» Posts Tagged ‘apps’

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HyperlapseInstagram played a huge role in making vintage photo filters accessible and ubiquitous. Through the years they’ve added new looks, a social media dimension, and a Vine-like short video application. Yesterday, they took their brand to the next level by launching a standalone app that photographers and videographers alike (as well as everyone else) will appreciate — Hyperlapse, a time-lapse app that has some pretty exciting features: its simple design, sharing capabilities, and especially its image stabilization technology, which is not only absolutely key for time-lapse photography, but was something absent in mobile videography/photography until now. More »

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The Music bedIf you’ve ever made a movie before, you most likely understand how frustrating it can be finding the right music for your project that is not only affordable, but good. That’s what makes The Music Bed so promising. It’s a platform designed to be mutually beneficial for indie filmmakers and indie musicians, where the licenses are reasonably priced, the music is good, and navigating through it all is surprisingly uncomplicated. Now, The Music Bed is making finding the right song a whole lot easier by releasing their free mobile iOS app that makes their entire music library accessible right on your iPhone or iPad. More »

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Cine Meter II WideIt’s safe to say that smartphones and tablets can do just about anything these days. For most of us, our phones have replaced calendars, alarm clocks, maps, newspapers, and a whole host of other things. The same can be said for many of the tools that filmmakers use on a day-in and day-out basis. There are slating apps, and shot-listing apps, and blocking/overhead apps, and apps that can teach you color correction. There have even been a few notable attempts at replacing light meters with an app, although most of those apps left something to be desired, especially compared to their real-world counterparts. However, one of the most promising light meter apps, Adam Wilt’s Cine Meter, just got a major update that includes tons of new features that discerning cinematographers will love. More »

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Tribeca 6 sec filmsSince it’s introduction a little over a year ago, the free mobile video app Vine has become a pretty significant player in smartphone filmmaking, inspiring the creation of hilarious 6-second videos, wise film industry musings, feature films, and even film contests. If you love Vine and missed the chance to put your micro-content skills to the test last year, Tribeca has once again sent out a call for entries for their 2nd Annual #6SECFILMS Vine Competition. Continue on to find out how to enter. More »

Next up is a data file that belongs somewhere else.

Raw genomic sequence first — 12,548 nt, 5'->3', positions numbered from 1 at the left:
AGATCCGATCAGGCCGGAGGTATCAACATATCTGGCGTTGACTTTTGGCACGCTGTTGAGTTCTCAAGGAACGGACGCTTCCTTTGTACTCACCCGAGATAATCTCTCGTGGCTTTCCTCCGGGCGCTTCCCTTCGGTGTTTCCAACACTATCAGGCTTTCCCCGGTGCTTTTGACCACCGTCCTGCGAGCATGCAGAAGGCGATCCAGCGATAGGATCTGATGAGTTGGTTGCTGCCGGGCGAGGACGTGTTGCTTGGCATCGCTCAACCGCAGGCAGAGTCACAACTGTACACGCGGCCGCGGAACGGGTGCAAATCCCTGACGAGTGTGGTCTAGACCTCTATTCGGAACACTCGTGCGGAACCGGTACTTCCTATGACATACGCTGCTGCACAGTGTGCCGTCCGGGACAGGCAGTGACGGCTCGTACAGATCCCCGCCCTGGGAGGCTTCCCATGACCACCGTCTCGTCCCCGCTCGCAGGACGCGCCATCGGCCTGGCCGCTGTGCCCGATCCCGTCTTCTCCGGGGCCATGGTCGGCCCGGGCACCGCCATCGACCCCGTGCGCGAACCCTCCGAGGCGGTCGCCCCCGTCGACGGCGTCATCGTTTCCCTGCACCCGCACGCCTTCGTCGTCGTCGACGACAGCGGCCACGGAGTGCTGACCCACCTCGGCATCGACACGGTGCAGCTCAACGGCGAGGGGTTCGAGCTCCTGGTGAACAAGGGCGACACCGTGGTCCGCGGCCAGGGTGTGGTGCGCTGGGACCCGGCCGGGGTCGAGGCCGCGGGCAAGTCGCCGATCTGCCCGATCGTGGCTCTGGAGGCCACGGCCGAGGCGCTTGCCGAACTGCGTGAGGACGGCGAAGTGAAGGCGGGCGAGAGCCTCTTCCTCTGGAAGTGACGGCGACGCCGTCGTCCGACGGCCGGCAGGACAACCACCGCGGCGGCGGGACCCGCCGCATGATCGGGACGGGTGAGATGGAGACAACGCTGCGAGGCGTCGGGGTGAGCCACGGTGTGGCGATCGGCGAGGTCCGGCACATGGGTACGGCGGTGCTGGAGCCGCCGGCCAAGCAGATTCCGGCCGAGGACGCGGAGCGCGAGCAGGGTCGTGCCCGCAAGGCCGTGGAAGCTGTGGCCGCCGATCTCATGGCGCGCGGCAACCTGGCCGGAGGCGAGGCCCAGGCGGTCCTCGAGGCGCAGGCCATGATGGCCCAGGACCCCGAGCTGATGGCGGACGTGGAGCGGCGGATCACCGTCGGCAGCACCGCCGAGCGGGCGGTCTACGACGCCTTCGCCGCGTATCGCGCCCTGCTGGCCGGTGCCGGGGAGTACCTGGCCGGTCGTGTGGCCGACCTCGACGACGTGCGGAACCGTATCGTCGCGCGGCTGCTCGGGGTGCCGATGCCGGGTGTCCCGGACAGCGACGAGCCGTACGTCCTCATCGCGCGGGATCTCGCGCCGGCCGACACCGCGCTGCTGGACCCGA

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Vimeo EchoVideo technology is at an explosive crossroads as the mobile experience perpetuates our media landscape. With apps like Instagram and Vine, creators are constantly redefining how images are experienced. With the acquisition of Echograph, Vimeo changed the iOS app from its $2.99 market price to a free app, suggesting that they are most interested in exploring what draws people to a mobile experience. Hit the jump for more info and a juicy interview with Vimeo CEO Kerry Trainor: More »

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Steve Jobs movieBack in March we talked about how a “flip book effect” became “the world’s first Instagram film experience.” Given the advancements in video recording and sharing, not only by Instagram, but similar platforms, like Vine, my excitement seems cute now — like when I played Star Fox on Super Nintendo for the first time (“How are these graphics possible?”) And as always, new ways are being found to use Instagram, like in the case of Jobsthe Steve Jobs film starring Ashton Kutcher, being the first to use the app to upload a trailer. Are we about to see apps like Instagram and Vine become marketing and advertising platforms? More »

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SMAPPThe fine folks over at stillmotion have been providing the film community with awesome educational resources for the past couple of years; everything from tutorials on how to light an interview to how to get better handheld footage. One of their coolest resources, however, is SMAPP, the “stillmotion App.” It combines all of stillmotion’s killer tutorials with a set of story-driven interactive tools, which use input based on how you want your shot to look and feel in order to provide technical suggestions on how to achieve it. Now, a new version of SMAPP is available that adds new functionality to many of their old tools as well as some extremely helpful new ones. More »

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Ryan Gosling Wont Eat His CerealVine, the Twitter-owned iOS app that lets you take, upload, and now embed 6 seconds of video, has been making the rounds since it was released back in January of this year. Tribeca held a contest for filmmakers to make movies with Vine, but similar to Twitter itself when it began, we haven’t quite figured out its true purpose. That is, until now. Ryan McHenry, who directed a BAFTA-winning short film called Zombie Musical, has created something of true genius with the app. Behold, Ryan Gosling Won’t Eat Cereal, the very reason Vine, and possibly the internet, was created: More »

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Too often have I experienced the doubled-edged nature of the internet: it’s a great tool, but also a great distraction. We all need to buckle down sometimes and get to work, and the insta-grat (yes) of the internet can be crippling. In comes SelfControl, a free and open-source application that blocks your own access to chosen websites for a designated amount of time. Hit the jump for the details. More »

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We’ve seen a few apps capable of controlling different programs on your computer with an iPad. A recent app that caught our eye, ProCutX, is capable of controlling Final Cut Pro X with your iPad, and replacing many of the functions normally done with a keyboard. For a limited time (possible only a few more hours), the full app, which is normally around $25, is now free on iTunes. Click through for a video walk-through of ProCutX. More »

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The iPhone and app store is constantly evolving into an important tool for independent filmmakers. From camera manuals, to slates, to light meters, the versatility and ease of the device has impacted just about every filmmaker I know — and it’s here to stay. There are countless iPhone apps out there that can make life on location easier, all without breaking the bank. Click through to check out three that I use regularly. More »